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Since the closing of the Rocky Mountain News in 2009, Colorado has become the epicenter of a national conversation about the decline of local newspapers, what that means for communities and what can be done about it. The shuttering of the publication, just shy of its 150th anniversary, transformed Denver from a two-paper town to one whose remaining paper, the Denver Post, would soon file for bankruptcy and be acquired by Alden Global Capital. In 2018, members of the Post’s staff used their editorial pages to lambast the paper’s hedge-fund owner for eviscerating the newsroom.   

In a state with a storied history of media activism, it’s no surprise that Coloradans are taking action to envision a local-news system that will better serve local communities. Former newspaper reporters have started new online outlets; community members launched a local campaign to create publicly funded newsrooms; and elected officials have denounced predatory hedge-fund newspaper owners and called for more investment in local reporting. Journalists, residents and politicians alike are fighting back against media conglomerates and actions those companies have taken to decimate local journalism.

Not every community, though, is benefiting from a renaissance of media innovation.

In fact, newsrooms are closing in many rural areas throughout the state, which are experiencing declining populations. Latinx residents, who comprise nearly one-quarter of Colorado’s population, are often ignored by local media, as are working-class communities, Black communities and other communities of color. As the state wrestles with issues surrounding a growing and diversifying population, rising costs of living and economic inequality, not all Coloradans see themselves reflected in or served by local media.

These are among the pressing challenges and incredible opportunities that Free Press and the Colorado Media Project face as we partner on a new initiative that works alongside communities underserved by local media to help strengthen and reimagine local news.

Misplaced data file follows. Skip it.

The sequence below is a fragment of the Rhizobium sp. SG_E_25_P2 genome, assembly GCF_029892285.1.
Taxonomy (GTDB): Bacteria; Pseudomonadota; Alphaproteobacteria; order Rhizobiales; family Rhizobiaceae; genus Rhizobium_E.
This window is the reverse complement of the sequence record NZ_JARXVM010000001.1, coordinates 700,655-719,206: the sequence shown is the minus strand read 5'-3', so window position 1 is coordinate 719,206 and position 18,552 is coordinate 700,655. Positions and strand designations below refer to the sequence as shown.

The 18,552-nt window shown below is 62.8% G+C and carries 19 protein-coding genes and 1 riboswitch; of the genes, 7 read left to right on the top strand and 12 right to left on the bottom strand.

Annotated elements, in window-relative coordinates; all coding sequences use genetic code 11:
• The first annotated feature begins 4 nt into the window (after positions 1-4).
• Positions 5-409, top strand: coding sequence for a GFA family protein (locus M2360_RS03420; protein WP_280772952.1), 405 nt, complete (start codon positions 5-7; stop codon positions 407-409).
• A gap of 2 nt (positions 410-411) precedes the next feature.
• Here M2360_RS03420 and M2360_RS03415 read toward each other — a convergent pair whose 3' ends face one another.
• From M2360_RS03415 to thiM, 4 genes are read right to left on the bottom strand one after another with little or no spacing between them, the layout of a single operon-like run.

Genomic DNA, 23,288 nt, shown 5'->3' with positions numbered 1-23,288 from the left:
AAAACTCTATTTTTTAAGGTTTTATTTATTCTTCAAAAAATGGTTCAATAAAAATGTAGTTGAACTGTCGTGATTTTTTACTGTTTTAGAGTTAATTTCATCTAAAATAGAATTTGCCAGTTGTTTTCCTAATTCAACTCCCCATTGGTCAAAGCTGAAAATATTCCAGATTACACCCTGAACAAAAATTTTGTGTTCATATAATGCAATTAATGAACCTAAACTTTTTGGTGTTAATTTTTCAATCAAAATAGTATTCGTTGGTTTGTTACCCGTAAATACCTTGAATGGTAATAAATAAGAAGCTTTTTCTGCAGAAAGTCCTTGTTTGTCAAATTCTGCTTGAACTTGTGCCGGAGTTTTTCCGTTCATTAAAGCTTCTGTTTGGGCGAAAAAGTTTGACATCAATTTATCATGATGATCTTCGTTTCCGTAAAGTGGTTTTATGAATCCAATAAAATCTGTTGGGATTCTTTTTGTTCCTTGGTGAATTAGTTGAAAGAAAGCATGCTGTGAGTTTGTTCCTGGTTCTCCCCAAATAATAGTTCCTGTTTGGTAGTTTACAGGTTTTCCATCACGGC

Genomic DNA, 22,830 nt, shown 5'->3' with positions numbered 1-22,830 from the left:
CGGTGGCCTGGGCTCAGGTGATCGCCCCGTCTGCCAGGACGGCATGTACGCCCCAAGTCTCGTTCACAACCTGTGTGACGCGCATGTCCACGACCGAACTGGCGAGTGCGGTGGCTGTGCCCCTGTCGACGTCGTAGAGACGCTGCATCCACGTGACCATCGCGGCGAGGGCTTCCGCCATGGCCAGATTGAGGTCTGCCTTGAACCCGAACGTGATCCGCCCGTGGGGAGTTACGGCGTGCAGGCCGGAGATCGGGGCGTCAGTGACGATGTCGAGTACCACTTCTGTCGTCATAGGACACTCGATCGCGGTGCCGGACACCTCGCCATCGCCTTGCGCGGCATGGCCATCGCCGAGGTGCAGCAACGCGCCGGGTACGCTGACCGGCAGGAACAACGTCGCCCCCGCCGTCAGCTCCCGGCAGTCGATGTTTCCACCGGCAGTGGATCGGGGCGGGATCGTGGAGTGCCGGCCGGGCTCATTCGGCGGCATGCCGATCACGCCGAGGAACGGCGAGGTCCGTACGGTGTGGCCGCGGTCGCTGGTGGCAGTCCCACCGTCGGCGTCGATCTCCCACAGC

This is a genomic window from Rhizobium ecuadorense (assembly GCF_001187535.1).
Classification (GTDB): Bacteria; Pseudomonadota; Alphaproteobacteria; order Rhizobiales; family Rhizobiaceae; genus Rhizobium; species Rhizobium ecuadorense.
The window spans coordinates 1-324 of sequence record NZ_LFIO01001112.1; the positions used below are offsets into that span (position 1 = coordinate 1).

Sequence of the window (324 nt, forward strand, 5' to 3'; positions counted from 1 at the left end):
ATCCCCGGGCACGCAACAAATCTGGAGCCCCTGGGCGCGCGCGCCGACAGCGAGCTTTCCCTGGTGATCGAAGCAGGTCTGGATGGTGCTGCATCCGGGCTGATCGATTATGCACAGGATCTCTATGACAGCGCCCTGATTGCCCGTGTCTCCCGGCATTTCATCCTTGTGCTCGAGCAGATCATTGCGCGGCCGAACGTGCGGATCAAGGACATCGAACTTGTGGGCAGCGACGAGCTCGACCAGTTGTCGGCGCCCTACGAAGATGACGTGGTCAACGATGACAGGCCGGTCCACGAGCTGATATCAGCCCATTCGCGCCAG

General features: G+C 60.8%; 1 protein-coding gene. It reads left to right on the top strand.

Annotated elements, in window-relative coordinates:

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Alyson McClaran

News Voices began our work in collaboration with the Colorado Media Project in 2019. We advised on critical research and innovative policy solutions to support journalism in the state. In Longmont, we worked alongside CMP and other local partners to organize a public forum where residents shared their visions for local news.

This work builds on a rich history of media activism in the state, and many years of Free Press forging relationships with local media-makers and other allies. In 2013, more than 1,500 people flocked to Denver to attend Free Press’ fifth National Conference for Media Reform. 

News Voices is now organizing across Colorado alongside partners within and outside of newsrooms to help journalism center the needs, voices and hopes of communities that have been historically misrepresented and excluded from mainstream news outlets.

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Alyson McClaran

We seek to support and learn from local movements working to create sustainable and equitable media ecosystems. We’ll host forums to hear the visions of local communities, train newsrooms and residents to team up to strengthen local media, and use community-organizing tactics to ensure that new models for local news lead to stronger trust and transformative journalism.  

Want to get involved? Stay up to date on News Voices: Colorado and ways you can join the movement.

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News Voices: Colorado Manager Diamond Hardiman

 

Our Work on Local Journalism

The future of journalism and the future of our communities are intertwined. News Voices is bringing communities and newsrooms together. Here's how:

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